Elephant Dung Coffee Produces The World's Most Expensive Cup : Fotografía de noticias

Elephant Dung Coffee Produces The World's Most Expensive Cup

Crédito: 
Paula Bronstein / Fotógrafo de plantilla
GOLDEN TRIANGLE, THAILAND - DECEMBER 10: Niang, a mahout's wife, and her daughter Ari, 6, look for elephant dung at an elephant camp at the Anantara Golden Triangle resort on December 10, 2012 in Golden Triangle, northern Thailand. Black Ivory Coffee, started by Canadian coffee expert Blake Dinkin, is made from Thai arabica hand picked beans. The coffee is created from a process whereby coffee beans are naturally refined by a Thai elephant. It takes about 15-30 hours for the elephant to digest the beans, and later they are plucked from their dung and washed and roasted. Approximately 10,000 beans are picked to produce 1kg of roasted coffee. At USD 1,100 per kilogram or USD 500 per pound, the cost per serving of the elephant coffee equals USD 50, making the exotic new brew the world's priciest. It takes 33 kilograms of raw coffee cherries to produce 1 kilo of Black Ivory Coffee. (Photo by Paula Bronstein/Getty Images)
Leyenda:
GOLDEN TRIANGLE, THAILAND - DECEMBER 10: Niang, a mahout's wife, and her daughter Ari, 6, look for elephant dung at an elephant camp at the Anantara Golden Triangle resort on December 10, 2012 in Golden Triangle, northern Thailand. Black Ivory Coffee, started by Canadian coffee expert Blake Dinkin, is made from Thai arabica hand picked beans. The coffee is created from a process whereby coffee beans are naturally refined by a Thai elephant. It takes about 15-30 hours for the elephant to digest the beans, and later they are plucked from their dung and washed and roasted. Approximately 10,000 beans are picked to produce 1kg of roasted coffee. At USD 1,100 per kilogram or USD 500 per pound, the cost per serving of the elephant coffee equals USD 50, making the exotic new brew the world's priciest. It takes 33 kilograms of raw coffee cherries to produce 1 kilo of Black Ivory Coffee. (Photo by Paula Bronstein/Getty Images)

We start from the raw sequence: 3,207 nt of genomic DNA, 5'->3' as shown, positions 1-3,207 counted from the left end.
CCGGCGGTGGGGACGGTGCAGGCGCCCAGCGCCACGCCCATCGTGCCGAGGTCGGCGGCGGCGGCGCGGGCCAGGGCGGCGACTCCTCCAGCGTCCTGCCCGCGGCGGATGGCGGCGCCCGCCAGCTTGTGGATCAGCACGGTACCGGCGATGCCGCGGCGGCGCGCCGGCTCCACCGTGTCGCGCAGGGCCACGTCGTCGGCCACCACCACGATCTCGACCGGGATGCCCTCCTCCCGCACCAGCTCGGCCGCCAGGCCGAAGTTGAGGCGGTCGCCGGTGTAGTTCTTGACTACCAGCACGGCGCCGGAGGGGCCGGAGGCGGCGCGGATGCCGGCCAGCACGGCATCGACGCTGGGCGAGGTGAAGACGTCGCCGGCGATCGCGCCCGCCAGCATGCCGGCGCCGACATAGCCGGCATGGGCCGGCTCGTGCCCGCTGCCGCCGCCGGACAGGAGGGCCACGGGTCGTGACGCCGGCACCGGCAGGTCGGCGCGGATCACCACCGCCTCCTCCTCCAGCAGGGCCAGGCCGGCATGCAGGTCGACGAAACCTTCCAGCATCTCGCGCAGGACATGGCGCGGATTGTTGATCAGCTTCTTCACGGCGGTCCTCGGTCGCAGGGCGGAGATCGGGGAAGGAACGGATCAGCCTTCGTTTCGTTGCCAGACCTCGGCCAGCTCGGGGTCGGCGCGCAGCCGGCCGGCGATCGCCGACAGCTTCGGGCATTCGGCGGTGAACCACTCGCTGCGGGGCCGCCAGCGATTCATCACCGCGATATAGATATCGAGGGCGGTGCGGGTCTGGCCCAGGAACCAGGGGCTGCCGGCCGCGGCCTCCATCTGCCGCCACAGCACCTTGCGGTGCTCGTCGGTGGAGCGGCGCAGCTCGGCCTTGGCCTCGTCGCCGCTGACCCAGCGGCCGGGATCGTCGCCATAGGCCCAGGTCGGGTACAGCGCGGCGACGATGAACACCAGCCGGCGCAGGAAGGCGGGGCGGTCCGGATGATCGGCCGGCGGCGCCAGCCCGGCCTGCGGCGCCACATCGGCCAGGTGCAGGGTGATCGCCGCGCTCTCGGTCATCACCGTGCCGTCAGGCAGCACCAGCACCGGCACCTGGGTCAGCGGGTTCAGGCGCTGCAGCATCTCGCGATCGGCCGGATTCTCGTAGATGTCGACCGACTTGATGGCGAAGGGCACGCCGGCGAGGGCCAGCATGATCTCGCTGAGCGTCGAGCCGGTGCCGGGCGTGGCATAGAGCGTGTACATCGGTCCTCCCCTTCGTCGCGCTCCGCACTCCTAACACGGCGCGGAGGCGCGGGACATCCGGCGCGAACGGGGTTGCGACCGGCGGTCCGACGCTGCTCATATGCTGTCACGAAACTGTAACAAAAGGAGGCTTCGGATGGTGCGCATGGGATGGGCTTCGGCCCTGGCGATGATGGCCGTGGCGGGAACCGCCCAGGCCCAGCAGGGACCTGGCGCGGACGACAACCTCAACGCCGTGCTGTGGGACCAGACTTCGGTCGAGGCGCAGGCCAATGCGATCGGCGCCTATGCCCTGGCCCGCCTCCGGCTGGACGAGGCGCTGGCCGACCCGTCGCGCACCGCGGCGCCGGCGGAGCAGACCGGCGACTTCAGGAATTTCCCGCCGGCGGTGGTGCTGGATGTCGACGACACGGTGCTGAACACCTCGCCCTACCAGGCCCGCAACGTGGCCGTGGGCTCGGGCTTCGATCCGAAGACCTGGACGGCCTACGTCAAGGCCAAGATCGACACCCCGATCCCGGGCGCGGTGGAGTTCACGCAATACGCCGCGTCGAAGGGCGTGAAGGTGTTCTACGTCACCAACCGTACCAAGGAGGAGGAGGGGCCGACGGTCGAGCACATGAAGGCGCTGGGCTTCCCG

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Fecha de creación:
10 de diciembre de 2012
Editorial n.º:
158090071
Restricciones:
Póngase en contacto con su oficina local para conocer todos los usos con fines comerciales o promocionales.
Tipo de licencia:
Con derechos gestionadosLas licencias de productos con derechos gestionados se negocian según el uso que se les dé. La tarifa para utilizar el producto se calcula a partir de diversos factores, entre los que se encuentran el tamaño, la colocación, la duración del uso y la distribución geográfica. Cuando decidas completar la compra de un producto con derechos gestionados, te pediremos información para determinar los derechos de uso.
Colección:
Getty Images News
Tamaño máx. archivo:
3.788 x 2.665 px (32,07 x 22,56 cm) - 300 dpi - 2 MB
Inf. de autorización:
No se cuenta con autorizaciones.Más información
Fuente:
Getty Images AsiaPac
Nombre del objeto:
72593390

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Niang a mahout's wife and her daughter Ari look for elephant dung at... Fotografía de noticias 158090071Adulto,Agricultura,Café,Campamento,Cuestiones ambientales,Cuidador de elefantes,Elefante,Esposa,Excremento,Finanzas,Fémina,Hija,Horizontal,Interés humano,Lugar turístico,Mujeres,Naturaleza,Personas,TailandiaPhotographer Collection: Getty Images News 2012 Getty ImagesGOLDEN TRIANGLE, THAILAND - DECEMBER 10: Niang, a mahout's wife, and her daughter Ari, 6, look for elephant dung at an elephant camp at the Anantara Golden Triangle resort on December 10, 2012 in Golden Triangle, northern Thailand. Black Ivory Coffee, started by Canadian coffee expert Blake Dinkin, is made from Thai arabica hand picked beans. The coffee is created from a process whereby coffee beans are naturally refined by a Thai elephant. It takes about 15-30 hours for the elephant to digest the beans, and later they are plucked from their dung and washed and roasted. Approximately 10,000 beans are picked to produce 1kg of roasted coffee. At USD 1,100 per kilogram or USD 500 per pound, the cost per serving of the elephant coffee equals USD 50, making the exotic new brew the world's priciest. It takes 33 kilograms of raw coffee cherries to produce 1 kilo of Black Ivory Coffee. (Photo by Paula Bronstein/Getty Images)